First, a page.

determined that the appeal of a motion in limine was not
premature because the justice who granted the motion was to
preside at the trial the following week and clearly stated
his intention to exclude the contested evidence. 651 A.2d
362, 366 (Me. 1994).
As in Patterson, it is appropriate for us to
entertain this appeal because it is not premature. Although
it is possible that the justice who granted Hastey's
motion may not preside at the eventual trial, the in limine
ruling was stated with finality. The court clearly excluded
any extrinsic evidence that Hastey was intoxicated at the
time of the 1990 manslaughter offense, thus creating a
reasonable likelihood that the prosecution would be
Order on Motion in Limine
In line with Hastey's argument to us on appeal, the court
announced in its in-limine order that it "will follow
the categorical approach to determine whether the required
elements of the predicate offense [in section
2411(1-A)(D)(2)] are established." Applying that
analytical framework, the court granted Hastey's motion
and concluded that the State's proof of the enhancing
factor would be limited to the 1990 indictment and the 1991
judgment and commitment because, although those documents
establish [Hastey] was convicted of manslaughter, which was
the result of criminally negligent operation of a motor
vehicle[, ]... [the State] cannot establish the element
"while under the influence" without relying on
extrinsic evidence outside from the 1990 indictment and 1991
judgment. To establish the predicate element of "while
under the influence," evidence of [Hastey's]
intoxication at the time of the 1990 offense would have to be
offered and admitted. This would surely be a factfinding
endeavor, which would unfairly require [Hastey] to defend
very old and stale allegations. It is the [c]ourt's
belief that is the type of unfairness and potential prejudice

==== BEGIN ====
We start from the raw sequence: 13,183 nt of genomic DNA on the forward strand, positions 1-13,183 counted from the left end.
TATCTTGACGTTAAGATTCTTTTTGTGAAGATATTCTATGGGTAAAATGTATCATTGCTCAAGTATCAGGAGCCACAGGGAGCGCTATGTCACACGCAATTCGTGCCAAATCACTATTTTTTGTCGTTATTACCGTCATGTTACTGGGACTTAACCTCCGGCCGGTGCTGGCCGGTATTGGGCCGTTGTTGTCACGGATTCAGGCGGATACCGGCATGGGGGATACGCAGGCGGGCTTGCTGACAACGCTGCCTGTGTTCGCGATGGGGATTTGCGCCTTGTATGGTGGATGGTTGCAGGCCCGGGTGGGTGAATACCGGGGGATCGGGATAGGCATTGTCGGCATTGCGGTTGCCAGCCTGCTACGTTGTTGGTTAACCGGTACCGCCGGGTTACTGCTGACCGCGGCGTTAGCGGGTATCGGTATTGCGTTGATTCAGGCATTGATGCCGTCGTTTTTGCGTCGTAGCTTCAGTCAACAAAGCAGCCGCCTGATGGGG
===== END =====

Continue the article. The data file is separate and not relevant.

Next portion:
that the categorical approach is meant to avoid.
The State argues that the court erred by depriving the State
of the opportunity to present extrinsic evidence at trial of
Hastey's alleged intoxication because the statutory
phrase "involving or resulting from" introduces a
specific enhancing element separate and distinct from the
homicide conviction that requires proof of the circumstances
underlying the commission of the manslaughter offense.
We begin with a brief discussion of the categorical approach
to provide a context for our assessment of the trial
court's reasoning and decision. We then examine section
2411(1-A) (D)(2) to determine whether the court erred when it
excluded evidence of the circumstances of Hastey's prior
criminal homicide conviction.
In 1990, the United States Supreme Court first applied an
analytical process that came to be known as the
"categorical approach" to determine the meaning of
the word "burglary" in a sentence-enhancing
provision of the federal Armed Career Criminal Act. See
Taylor, 495 U.S. at 602. The Act imposed an enhanced
sentence "upon certain firearm-law offenders who also
have three prior convictions for 'a violent felony/"
and defined "violent felony" to include
"burglary." Nijhawan v. Holder, 557 U.S.
29, 34 (2009) (quoting 18 U.S.C.S. § 924(e) (LEXIS
through Pub. L. No. 115-196)). Taylor entered a conditional
guilty plea to possession of a firearm by a convicted felon,
18 U.S.C.S. § 922(g)(1) (LEXIS through Pub. L. No.
115-196) and, because he had four prior felony convictions,
including two burglary convictions under Missouri law, he
received an enhanced sentence pursuant to the Armed Career
Criminal Act. See Taylor, 495 U.S. at 577-79. On
appeal, Taylor argued "that his ...